'The Message' Author Eugene Peterson Dies at 85, May Have Spoken in Tongues on His Deathbed

(Clappstar/Wikimedia Commons)

Prolific author and speaker Eugene Peterson died Monday. He was 85.

"During the previous days, it was apparent that he was navigating the thin and sacred space between earth and heaven," according to his family. "We overheard him speaking to people we can only presume were welcoming him into paradise. There may have even been a time or two when he accessed his Pentecostal roots and spoke in tongues as well.

"Among his final words were, 'Let's go.' And his joy: My, oh my, the man remained joyful right up to his blessed end, smiling frequently. In such moments it's best for all mortal flesh to keep silence. But if you have to say something, say this: 'Holy, Holy, Holy.'"

Peterson was placed under hospice care in mid-October "when he took a sudden and dramatic turn in his health caused by an infection," according to an email from his son Eric Peterson. The elder Peterson already had been dealing with dementia and congestive heart failure at the time.

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Peterson is perhaps best known for his paraphrase of the Bible called The Message, which is written like a storybook.

He also wrote books, including A Long Obedience in the Same Direction: Discipleship in an Instant Society (1980); Run With the Horses: The Quest for Life at its Best (InterVarsity Press, November 1983); Traveling Light: Modern Meditations on St. Paul's Letter of Freedom (Helmers & Howard Publishing, 1988); Reversed Thunder: The Revelation of John and the Praying Imagination (HarperCollins Publishers, 1988); and Where Your Treasure Is: Psalms that Summon You from Self to Community (Wm. B. Eerdman Publishing Company, 1993), among others.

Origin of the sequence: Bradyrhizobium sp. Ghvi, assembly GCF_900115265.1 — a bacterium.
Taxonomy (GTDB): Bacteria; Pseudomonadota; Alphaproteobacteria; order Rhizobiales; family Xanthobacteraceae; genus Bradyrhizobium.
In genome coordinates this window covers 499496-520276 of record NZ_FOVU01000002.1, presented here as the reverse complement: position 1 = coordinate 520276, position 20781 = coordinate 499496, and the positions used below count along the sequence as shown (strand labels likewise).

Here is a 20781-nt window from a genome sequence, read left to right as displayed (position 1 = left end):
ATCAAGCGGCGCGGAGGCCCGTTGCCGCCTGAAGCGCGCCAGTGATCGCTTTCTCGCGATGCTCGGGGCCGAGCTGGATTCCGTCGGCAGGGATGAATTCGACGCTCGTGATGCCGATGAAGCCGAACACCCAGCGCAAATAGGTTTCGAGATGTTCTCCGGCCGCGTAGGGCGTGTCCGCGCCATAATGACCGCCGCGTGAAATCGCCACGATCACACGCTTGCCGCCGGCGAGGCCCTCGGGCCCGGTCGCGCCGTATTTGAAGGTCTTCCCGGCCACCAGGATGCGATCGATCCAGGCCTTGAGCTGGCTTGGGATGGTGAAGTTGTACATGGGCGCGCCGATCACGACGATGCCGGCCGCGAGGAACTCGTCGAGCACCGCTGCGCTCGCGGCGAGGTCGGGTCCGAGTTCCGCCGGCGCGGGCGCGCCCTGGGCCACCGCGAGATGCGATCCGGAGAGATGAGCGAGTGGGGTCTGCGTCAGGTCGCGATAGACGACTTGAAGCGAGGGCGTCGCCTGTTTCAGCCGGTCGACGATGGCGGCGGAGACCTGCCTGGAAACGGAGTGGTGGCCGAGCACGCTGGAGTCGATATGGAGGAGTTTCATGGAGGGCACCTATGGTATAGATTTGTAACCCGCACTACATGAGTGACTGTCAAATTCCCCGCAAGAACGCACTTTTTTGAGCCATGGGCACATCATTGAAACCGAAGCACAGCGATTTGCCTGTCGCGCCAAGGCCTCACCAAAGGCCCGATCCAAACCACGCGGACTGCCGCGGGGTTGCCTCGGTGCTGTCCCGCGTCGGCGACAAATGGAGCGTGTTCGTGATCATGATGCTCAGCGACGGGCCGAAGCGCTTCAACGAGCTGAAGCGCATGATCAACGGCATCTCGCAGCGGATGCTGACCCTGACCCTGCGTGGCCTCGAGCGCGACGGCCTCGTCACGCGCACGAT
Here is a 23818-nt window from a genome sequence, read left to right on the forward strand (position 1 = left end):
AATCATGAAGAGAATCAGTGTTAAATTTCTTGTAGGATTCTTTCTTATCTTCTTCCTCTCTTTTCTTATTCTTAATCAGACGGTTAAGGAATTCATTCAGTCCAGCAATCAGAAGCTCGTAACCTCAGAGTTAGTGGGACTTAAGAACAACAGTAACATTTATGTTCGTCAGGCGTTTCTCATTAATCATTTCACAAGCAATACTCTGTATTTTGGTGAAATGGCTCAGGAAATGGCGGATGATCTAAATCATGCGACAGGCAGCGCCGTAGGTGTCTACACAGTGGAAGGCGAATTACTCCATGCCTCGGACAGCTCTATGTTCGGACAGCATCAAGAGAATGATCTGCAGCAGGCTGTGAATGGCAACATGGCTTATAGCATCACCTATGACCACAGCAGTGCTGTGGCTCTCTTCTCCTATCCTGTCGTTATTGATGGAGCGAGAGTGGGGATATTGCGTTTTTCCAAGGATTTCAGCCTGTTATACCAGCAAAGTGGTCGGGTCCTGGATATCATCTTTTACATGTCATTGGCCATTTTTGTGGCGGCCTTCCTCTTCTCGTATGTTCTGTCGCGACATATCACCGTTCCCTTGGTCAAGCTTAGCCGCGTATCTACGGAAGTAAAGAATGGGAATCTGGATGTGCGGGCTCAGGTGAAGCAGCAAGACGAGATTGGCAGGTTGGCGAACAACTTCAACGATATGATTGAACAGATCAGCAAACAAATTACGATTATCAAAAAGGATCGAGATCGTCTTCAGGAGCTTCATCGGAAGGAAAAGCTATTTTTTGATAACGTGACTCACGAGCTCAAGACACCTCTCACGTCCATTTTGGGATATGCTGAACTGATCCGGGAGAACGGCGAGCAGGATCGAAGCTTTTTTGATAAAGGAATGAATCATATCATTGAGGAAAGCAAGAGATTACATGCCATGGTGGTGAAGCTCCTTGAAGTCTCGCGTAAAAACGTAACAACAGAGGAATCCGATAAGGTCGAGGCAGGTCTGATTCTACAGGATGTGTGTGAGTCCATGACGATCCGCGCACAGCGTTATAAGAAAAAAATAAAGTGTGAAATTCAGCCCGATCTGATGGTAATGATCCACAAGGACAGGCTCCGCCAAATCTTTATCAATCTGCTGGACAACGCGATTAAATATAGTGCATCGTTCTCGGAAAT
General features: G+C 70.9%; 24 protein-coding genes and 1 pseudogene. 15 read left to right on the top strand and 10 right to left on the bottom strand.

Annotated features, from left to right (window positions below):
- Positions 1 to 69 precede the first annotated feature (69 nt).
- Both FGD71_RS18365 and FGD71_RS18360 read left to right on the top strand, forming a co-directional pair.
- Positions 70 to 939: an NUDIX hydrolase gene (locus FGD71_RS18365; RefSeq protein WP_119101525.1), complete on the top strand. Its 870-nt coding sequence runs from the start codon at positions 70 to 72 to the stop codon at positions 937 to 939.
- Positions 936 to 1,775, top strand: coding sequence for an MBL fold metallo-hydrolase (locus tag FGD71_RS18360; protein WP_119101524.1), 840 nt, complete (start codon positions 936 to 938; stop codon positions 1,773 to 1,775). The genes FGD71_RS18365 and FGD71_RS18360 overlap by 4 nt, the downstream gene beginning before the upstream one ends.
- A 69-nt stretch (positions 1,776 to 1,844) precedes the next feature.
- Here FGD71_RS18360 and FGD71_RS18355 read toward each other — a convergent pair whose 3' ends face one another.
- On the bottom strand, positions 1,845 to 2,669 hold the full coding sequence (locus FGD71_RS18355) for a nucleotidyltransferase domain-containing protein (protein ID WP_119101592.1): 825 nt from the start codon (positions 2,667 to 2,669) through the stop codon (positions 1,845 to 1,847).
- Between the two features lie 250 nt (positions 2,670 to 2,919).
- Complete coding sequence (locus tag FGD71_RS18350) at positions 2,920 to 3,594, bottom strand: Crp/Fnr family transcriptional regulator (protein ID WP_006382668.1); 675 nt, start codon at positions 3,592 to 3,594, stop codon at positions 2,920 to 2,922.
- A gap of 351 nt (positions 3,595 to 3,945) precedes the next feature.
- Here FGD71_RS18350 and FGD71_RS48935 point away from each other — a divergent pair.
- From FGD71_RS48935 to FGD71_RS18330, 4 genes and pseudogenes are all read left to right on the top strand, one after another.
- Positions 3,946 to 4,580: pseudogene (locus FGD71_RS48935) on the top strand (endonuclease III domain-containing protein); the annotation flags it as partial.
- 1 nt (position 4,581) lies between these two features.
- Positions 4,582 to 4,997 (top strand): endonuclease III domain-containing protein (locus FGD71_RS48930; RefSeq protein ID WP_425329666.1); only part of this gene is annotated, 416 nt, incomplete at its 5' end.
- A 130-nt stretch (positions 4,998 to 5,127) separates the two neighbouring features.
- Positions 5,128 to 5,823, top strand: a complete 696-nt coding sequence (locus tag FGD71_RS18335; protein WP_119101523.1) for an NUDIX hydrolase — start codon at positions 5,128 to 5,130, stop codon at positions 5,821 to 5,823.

According to New Release Today:

Peterson was born in East Stanwood, Washington and grew up in Kalispell, Montana. He earned his B.A. in philosophy from Seattle Pacific University, his S.T.B. from New York Theological Seminary, and his M.A. in Semitic languages from Johns Hopkins University. In 1962, Peterson was a founding pastor of Christ Our King Presbyterian Church in Bel Air, Maryland, where he served for 29 years before retiring in 1991. He was professor emeritus of spiritual theology at Regent College in Vancouver, British Columbia, until retiring in 2006.

Peterson shared much of his personal ministry story in his book The Pastor: A Memoir:

...When I did [become a pastor], I knew that it was a vocation, not a job. I told my friends in the Company [of Pastors] the story of Willi ... We were honing our observational skills in discerning the difference between vocation and job. As we were seeing pastors left and right abandoning their vocations and taking jobs, we were determined to keep the distinction clear for ourselves. A job is an assignment to do work that can be quantified and evaluated. It is pretty easy to decide whether a job has been completed or not. It is pretty easy to tell whether a job is done well or badly.